19 February 2015
The Short Answer (TSA)
The “To-Bee” hive is another in a growing collection of hives not designed for commercial beekeepers. Instead this hive is designed to give amateur beekeepers an opportunity to keep a bee colony in an urban or densely populated suburban area.
The To-Bee hive’s designer, Bar Lavi, a student of Jerusalem’s Bezalel Academy of Arts and the Design, has created a new design for convenient urban beekeeping that is both innovative with at least some traditional influences.
The “bookshelf” design has two parts. First, there is the tube or large, tall structure on the left side. This “tube” is the hive, proper, where the bees build brood and honey combs.
Second, is the flat shelf extending to the right. More than a shelf, it conceals a hollow tube or pipe which allows the bees to come and go. Bar Lavi, likens the entrance/exit tube to the honeybee version of an “escape pod” to be used by the bees when they need to leave the hustle and bustle of the hive.
The large tube, or hive, has a window allowing the owner to observe activity within the hive. So, the To-Bee is also an observation hive. I’ve read no comments about the traditional quality of, at least, the tubular part of this hive. I couldn’t help noticing the resemblance of this tubular part to the ancient clay hive.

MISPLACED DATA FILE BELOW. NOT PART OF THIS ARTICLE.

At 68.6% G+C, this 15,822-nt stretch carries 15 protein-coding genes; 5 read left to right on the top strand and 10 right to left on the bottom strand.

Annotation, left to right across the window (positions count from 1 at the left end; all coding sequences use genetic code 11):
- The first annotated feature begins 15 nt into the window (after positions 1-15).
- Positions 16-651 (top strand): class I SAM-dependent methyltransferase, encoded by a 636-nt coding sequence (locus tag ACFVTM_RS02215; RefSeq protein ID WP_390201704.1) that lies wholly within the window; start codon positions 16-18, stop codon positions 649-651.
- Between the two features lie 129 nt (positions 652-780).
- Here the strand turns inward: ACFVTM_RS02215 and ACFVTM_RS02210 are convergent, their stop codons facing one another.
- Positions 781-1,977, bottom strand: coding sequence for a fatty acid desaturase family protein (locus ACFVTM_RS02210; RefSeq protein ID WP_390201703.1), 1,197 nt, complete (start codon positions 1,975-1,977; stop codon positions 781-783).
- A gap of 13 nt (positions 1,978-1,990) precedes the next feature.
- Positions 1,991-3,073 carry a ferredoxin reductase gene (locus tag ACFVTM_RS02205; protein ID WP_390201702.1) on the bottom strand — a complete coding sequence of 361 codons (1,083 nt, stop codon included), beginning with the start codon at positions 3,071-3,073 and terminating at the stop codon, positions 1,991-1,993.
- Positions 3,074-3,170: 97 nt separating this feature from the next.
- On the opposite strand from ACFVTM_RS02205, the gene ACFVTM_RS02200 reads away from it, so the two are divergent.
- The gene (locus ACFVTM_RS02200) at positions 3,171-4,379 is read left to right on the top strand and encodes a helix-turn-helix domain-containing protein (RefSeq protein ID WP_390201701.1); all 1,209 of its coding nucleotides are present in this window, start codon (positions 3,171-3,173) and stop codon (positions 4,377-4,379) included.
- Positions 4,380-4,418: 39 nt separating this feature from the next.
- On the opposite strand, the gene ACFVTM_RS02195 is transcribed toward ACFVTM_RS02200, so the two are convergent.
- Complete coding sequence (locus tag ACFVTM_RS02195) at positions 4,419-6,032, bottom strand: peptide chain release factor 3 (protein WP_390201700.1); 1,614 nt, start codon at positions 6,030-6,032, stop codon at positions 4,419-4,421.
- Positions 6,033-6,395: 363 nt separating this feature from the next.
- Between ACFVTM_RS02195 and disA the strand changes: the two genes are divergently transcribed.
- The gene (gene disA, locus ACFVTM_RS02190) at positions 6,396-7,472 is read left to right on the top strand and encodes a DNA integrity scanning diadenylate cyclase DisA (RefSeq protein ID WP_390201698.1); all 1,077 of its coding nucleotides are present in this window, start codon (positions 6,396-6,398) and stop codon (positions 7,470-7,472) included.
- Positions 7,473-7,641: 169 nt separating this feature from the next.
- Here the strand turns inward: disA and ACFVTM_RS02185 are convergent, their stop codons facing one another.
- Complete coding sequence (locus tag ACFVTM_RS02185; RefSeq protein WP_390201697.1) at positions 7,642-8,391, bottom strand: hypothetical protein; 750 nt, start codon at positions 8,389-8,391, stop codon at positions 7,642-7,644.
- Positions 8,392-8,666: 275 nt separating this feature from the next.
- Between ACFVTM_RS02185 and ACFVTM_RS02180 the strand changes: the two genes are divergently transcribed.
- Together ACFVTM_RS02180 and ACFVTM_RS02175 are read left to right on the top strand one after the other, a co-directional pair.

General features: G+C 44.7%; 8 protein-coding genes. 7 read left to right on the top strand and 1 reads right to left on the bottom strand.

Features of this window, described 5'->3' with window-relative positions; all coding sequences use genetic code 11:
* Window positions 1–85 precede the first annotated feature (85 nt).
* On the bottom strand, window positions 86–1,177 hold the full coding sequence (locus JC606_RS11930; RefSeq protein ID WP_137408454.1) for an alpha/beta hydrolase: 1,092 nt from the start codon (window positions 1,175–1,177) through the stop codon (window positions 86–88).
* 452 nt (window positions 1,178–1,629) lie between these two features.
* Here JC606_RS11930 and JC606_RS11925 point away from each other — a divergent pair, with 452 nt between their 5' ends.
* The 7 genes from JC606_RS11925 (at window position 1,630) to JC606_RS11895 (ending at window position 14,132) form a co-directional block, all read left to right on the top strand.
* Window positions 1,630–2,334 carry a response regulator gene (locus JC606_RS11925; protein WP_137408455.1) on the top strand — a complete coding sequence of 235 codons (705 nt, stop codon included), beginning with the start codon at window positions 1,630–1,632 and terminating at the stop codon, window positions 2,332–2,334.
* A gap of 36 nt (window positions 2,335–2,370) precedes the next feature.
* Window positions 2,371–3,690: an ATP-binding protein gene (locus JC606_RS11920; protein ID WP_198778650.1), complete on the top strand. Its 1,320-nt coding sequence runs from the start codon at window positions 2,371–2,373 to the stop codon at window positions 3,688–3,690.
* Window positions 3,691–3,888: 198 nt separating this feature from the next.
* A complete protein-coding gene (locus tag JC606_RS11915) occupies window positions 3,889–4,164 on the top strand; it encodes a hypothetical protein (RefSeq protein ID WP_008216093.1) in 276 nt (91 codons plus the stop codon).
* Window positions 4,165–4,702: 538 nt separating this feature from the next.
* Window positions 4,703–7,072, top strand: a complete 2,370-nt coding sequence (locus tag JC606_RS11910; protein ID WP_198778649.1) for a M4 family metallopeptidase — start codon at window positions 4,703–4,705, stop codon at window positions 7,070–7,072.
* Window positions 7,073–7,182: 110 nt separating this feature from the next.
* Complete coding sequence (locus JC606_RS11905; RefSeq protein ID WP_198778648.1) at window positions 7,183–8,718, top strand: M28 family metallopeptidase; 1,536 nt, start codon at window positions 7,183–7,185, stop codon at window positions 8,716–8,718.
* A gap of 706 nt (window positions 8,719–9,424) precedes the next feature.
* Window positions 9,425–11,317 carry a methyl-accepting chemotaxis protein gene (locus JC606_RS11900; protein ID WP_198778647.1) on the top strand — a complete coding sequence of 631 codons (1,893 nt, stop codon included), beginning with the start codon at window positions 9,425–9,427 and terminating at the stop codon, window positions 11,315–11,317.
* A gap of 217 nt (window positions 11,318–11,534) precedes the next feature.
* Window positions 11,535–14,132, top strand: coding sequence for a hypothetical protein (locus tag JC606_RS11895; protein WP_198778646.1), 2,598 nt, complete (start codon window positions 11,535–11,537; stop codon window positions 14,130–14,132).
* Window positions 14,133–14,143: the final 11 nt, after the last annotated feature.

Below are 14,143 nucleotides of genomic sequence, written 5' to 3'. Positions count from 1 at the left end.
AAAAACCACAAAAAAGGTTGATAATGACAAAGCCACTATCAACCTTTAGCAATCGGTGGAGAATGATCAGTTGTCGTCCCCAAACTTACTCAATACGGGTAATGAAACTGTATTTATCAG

Clay hives were baked clay tubes that were, and still are, used in some parts of the Middle East and southern Europe. But clay hives are notoriously inefficient when it comes to harvesting honey. That part of the To-Bee hive, the larger tubular structure, which houses the combs, has solved the honey harvesting problem. The hive is fitted with a second, modular, inner wall that allow easy removal of combs for examination or honey harvesting.
Only recently, have we understood that, with all the other factors that affect bee health, habitat is among the most important. Not only do human populations and structures cover much more of what was once our natural environment. Our mowing and manicuring of even open rural areas may give a “pleasingly neat” look to our roadside scenery, but it also destroys the wildflowers and grasses that most bees depend on to survive.
The To-Bee hive is another in a growing number of hives designed especially for the urban dweller. There is a strong likelihood that amateur urban beekeepers will become a potent force in preserving our honeybee populations by creating a much more bee-friendly environment in areas, our cities, where these insects were once unwelcome.
But the latest generation of urban hives doesn’t just give honeybees a “place to live.” There is a growing trend toward beauty together with functionality. Urban dwellers are finding that their new insect guests are more than just entertaining to watch. Making a home for a honeybee colony introduces a “decorating” opportunity – a chance to make our “personal landscape” a bit more attractive and expressive.